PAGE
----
The district court at Shimoga, Karantaka has in the case of Vinay P. v. Bharti Airtel Ltd. fined Airtel an amount of Rs. 20,000 for blocking access to torrent websites (credit : Medianama). The fine which has been levied as per the provisions of the Consumer Protection Act, 1986 calls terms the blocks, as an “unfair trade practice” amounting to a “deficiency of service”.
This judgement by putting a cost to such blocking could make it expensive for ISP’s to block torrent sites in future when they seek to comply with imprecise john doe orders. It may even persuade others to follow suit and file consumer complaints. Due to the stakes involved it can reasonably be anticipated that the judgement may be appealed and it will be interesting to see how it holds up in the process of appeals. Through the analysis below I will be examining what will be the probable grounds under which it can be challenged in appeal.
1. Absence of Jurisdiction
The issue as to whether consumer disputes when relating to telecommunications can be heard and determined by the consumer forum is a vexed question after the Supreme Court pronouncement in General Manager Telecom vs. M. Krishnan & Anr. The Hon’ble Supreme Court broadly determined that when there is a special remedy provided under Section 7-B of the Indian Telegraph Act, 1885 regarding disputes in telephone bills, then the remedy under, the Consumer Protection Act is barred. As per the Supreme Court, such disputes should be hence heard by an Arbitrator as provided under the Telegraph Act.
Now even though this judgement is directly applicable to billing disputes the underlying section of the telegraph act clearly points to “all disputes”. Hence even a deficiency as has been complained in the present case can fall within its cross hairs and the case under the consumer protection act can be shot down on grounds of lack of jurisdiction.
I may mention at the same time that in my view the judgement is based on a wrong reading of statutory provisions which plainly provide that the Consumer Protection Act is an additional remedy in addition to other statutory remedies. There are other criticisms of the judgement as well which have been captured in multiple government opinions released through RTI queries which call for its review (these have been provided online by AKOSHA).
Hence, it may be anticipated that a question of lack of jurisdiction can be raised by Airtel’s lawyers seeking to apply the SC judgement. Who knows, if the fight is taken up till the Supreme Court it may even revist its earlier holding and overturn it.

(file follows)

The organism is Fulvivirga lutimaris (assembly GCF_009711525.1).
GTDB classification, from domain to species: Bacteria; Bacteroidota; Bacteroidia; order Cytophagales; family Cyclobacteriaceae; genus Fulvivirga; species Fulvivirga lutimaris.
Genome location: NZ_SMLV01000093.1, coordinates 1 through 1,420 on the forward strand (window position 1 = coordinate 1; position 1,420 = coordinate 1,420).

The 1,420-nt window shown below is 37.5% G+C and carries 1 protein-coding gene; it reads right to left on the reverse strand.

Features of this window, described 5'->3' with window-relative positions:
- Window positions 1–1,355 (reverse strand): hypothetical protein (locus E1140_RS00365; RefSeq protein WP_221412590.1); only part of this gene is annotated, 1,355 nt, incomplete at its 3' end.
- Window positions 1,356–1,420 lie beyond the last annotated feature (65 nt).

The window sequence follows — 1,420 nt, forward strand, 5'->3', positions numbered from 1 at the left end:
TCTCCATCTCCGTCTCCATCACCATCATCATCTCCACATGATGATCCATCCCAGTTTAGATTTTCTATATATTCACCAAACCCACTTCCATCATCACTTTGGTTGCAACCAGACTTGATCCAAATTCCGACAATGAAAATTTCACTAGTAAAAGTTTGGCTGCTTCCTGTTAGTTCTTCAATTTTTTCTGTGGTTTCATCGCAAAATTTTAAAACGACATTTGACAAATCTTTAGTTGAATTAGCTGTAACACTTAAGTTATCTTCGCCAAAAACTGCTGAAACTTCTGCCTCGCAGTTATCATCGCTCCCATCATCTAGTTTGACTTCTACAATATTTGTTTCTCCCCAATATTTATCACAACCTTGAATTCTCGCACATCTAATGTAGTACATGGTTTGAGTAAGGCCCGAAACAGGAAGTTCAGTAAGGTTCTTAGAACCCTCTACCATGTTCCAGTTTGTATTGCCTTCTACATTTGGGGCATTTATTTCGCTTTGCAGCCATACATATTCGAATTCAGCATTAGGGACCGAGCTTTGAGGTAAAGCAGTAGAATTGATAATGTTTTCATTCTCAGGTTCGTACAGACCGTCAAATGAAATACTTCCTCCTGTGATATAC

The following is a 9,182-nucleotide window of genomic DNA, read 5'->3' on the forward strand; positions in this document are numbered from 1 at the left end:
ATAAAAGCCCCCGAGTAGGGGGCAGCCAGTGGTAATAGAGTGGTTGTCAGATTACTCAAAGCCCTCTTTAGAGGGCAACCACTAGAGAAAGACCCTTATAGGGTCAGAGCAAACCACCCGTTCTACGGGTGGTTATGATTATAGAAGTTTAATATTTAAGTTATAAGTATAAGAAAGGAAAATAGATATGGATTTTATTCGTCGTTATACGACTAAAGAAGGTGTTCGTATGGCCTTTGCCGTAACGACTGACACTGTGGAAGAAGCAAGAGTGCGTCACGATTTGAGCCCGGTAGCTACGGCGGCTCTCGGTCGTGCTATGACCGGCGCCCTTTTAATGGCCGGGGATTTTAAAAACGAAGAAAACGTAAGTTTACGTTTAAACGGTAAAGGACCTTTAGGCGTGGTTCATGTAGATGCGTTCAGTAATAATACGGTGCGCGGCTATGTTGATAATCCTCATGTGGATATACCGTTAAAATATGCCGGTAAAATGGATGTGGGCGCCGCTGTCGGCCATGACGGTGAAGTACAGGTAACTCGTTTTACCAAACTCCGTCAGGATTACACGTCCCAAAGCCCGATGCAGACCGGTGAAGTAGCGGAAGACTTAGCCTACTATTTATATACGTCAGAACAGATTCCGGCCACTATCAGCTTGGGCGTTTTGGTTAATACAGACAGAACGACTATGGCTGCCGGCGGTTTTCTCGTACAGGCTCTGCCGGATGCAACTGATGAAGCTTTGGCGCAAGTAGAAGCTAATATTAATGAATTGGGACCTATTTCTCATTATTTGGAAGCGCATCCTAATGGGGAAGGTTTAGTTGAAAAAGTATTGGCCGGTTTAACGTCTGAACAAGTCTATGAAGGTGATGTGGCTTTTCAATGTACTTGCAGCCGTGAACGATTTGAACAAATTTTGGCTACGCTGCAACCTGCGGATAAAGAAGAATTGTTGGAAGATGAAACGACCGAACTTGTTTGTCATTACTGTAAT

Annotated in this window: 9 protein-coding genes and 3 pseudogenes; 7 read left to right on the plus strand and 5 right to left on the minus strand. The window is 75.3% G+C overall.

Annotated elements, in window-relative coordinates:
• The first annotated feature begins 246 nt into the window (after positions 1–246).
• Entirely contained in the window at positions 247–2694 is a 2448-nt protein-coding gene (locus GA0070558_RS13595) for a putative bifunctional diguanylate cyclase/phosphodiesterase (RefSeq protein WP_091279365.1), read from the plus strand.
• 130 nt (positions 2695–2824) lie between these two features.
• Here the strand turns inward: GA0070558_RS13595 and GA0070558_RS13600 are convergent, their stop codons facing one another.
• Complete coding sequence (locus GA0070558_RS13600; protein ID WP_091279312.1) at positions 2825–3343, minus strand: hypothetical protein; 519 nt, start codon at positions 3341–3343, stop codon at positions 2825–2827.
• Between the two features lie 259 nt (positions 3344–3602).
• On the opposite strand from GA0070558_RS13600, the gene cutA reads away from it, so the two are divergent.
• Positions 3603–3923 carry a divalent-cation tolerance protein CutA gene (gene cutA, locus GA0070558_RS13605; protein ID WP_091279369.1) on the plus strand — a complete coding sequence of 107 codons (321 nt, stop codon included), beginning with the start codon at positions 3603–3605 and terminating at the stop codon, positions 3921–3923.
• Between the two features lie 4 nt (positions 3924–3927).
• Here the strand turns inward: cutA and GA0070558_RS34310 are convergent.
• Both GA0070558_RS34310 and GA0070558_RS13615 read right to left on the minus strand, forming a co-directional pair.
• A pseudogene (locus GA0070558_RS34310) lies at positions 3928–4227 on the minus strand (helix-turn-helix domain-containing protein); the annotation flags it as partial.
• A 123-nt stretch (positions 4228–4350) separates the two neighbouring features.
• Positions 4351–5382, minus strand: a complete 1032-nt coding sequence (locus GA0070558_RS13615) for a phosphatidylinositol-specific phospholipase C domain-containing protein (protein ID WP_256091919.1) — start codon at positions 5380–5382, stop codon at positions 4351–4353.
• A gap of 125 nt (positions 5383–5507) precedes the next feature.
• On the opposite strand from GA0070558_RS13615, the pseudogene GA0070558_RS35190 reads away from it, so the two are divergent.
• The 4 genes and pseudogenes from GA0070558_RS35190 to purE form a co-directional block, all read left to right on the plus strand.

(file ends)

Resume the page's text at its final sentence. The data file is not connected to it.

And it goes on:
2. An ex-parte order
Another ground of under the appeal would be on the judgement being made ex-parte. Given our adversarial system which ensures a compliance with the principles of natural justice, courts generally frown upon judgments being rendered ex-parte. This is as they seek to afford contesting parties and equal opportunity to establish their stands. Hence, before a judgement is made ex-parte all reasonable efforts must be made to bring to the notice of the defendant/respondent that a case is pending against them.This will include notification through postal modes as well as through substituted service by means newspaper publication.
Though these procedural rules are mandatory under ordinary civil suits, the consumer protection act seeking to dilute the procedural steps which prolong litigation dispenses with it. Though at the same time, Rule 10 of the Consumer Protection Rules, 2005 specify issue of notice and how such notice should be affected on the respondent. Further Rule 4(8) of the Karnataka Consumer Protection Rules, 1988 specify that is a party does not appear on the date of hearing contained in such notice then the district forum may make an ex-parte order.
Here para 4 of the judgement states that, “4. The statutory notices were issued by this forum to both the opponents and inspite of due service of the notices, the opponents have not chosen to appear. Hence they are placed exparte.”